Grate the quince, put in a large glass bowl and mix with aquivite or grappa. Add bitter almonds, cinnamon, cloves and grated nutmeg. Cover tightly so the alcohol won't evaporate and set in a dark cupboard for 2 months.
Strain, discard the pulp and spices, and then filter the liquid again (pour through a double layer of coffee filters with a big wad of sterile cotton in the bottom). Drop by drop, the liquid will come out completely clear and transparent.
Apart, boil sugar with water until the sugar is completely dissolved. Cool. Then mix the cooled sugar syrup with the filtered alcohol liquor, bottle, and serve. Sip tiny glasses of this delicious liquor after dinner (with the excuse that it will help you to digest and prevent stomach acidity). In the summer it can be served over crushed ice. Mummmmmmmmm good.
[Yes the filtering is a pain in the butt, the recipe as I got it said to use coffee filters but they tended to clog after about 5 minutes, even after a preliminary filtering with surgical cotton. I confess to having said "to hell with it", though when I filtered one bottle that had sat for a long time, with the solids settled out, it did work. Made with grappa it was a bit too alcohol-less for me, or perhaps it's that a "large quince" in Turkey is larger than a "large quince" in Italy. They really are monstrous here when in high season, and I ended up adding more liquor to it to bring it up to where I wanted it. But it's really a wonderful one.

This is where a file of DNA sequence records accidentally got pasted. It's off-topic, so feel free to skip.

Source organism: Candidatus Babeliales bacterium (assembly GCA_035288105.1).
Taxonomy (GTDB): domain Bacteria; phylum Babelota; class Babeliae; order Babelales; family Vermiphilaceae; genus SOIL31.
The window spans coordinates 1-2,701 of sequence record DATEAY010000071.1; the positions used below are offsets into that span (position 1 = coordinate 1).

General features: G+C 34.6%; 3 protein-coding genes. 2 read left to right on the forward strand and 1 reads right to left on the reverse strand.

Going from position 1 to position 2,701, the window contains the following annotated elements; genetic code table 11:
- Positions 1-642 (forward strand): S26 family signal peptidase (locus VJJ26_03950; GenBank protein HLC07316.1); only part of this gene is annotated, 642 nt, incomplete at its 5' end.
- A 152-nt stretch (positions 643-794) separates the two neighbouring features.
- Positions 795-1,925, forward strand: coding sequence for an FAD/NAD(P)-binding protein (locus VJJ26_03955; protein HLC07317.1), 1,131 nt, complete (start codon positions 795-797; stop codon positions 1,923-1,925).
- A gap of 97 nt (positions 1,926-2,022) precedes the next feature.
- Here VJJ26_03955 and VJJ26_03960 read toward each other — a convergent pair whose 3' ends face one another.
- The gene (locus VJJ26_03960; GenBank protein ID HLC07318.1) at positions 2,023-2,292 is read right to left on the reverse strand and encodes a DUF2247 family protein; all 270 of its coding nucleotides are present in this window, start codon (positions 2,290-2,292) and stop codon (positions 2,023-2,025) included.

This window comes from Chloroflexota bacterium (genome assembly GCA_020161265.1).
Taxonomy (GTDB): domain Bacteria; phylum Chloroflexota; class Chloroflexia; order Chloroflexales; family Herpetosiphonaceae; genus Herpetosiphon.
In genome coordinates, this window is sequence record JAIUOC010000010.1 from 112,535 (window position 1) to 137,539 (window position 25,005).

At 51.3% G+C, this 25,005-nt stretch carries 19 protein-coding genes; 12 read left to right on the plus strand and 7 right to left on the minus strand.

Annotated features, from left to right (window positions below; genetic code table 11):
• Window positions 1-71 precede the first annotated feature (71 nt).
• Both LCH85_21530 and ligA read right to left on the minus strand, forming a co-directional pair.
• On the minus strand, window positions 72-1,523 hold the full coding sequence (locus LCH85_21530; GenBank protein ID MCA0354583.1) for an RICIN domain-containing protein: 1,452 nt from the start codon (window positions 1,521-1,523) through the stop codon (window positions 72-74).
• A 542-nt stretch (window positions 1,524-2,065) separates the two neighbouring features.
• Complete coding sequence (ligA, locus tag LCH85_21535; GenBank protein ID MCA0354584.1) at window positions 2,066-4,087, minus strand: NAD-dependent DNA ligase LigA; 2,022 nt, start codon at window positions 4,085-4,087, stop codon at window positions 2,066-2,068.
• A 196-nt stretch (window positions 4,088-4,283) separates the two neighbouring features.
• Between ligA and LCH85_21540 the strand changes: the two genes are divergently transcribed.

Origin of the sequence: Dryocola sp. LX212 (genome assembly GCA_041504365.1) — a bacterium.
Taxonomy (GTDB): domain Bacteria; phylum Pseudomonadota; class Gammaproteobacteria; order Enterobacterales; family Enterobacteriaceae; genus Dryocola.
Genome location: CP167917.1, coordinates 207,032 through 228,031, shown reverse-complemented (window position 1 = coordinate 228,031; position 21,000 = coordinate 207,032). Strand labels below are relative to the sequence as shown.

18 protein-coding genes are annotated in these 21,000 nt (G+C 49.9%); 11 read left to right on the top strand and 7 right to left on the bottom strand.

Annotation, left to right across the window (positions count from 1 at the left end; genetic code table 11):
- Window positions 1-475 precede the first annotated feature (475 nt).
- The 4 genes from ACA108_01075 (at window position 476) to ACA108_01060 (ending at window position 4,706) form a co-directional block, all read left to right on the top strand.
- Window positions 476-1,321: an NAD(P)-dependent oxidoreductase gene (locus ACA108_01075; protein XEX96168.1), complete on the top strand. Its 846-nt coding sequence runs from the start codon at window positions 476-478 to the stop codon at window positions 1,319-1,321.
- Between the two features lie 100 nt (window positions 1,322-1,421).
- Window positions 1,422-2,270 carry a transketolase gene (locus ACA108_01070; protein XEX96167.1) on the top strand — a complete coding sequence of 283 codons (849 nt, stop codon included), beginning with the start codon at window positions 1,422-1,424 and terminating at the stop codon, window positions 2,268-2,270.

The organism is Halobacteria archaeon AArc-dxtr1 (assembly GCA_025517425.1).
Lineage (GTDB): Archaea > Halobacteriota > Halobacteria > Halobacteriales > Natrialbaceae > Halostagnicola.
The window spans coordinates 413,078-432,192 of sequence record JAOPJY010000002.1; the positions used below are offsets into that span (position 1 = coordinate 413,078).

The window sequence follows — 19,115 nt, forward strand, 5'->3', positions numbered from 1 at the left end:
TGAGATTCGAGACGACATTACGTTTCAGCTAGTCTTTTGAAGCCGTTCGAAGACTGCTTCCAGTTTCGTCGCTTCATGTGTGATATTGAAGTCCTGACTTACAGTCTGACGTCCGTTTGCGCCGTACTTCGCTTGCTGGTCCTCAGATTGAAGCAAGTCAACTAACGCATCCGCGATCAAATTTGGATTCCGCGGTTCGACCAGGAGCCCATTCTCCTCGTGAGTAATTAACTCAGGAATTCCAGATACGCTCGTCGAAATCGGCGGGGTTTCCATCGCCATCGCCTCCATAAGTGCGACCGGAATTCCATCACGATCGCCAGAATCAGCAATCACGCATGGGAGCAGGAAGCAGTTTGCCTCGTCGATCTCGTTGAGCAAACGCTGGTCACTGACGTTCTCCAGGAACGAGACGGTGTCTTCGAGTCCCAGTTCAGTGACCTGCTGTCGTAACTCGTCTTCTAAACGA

Not sure where to get bitter almonds in the US - they are the source of almond extract (ever notice that almond extract doesn't taste anything like normal almonds? It's not from normal almonds).
measurement (unless stated otherwise)
|1 cup = 8 ounces =
||1 quart = 32 ounces =
|1 tbsp (tablespoon) =
1/2 ounce = 15ml
||1 fifth = 25.6 ounces = 750ml|
|1 tsp (teaspoon) =
1/6 ounce = 5ml
||1 pint = 16 ounces =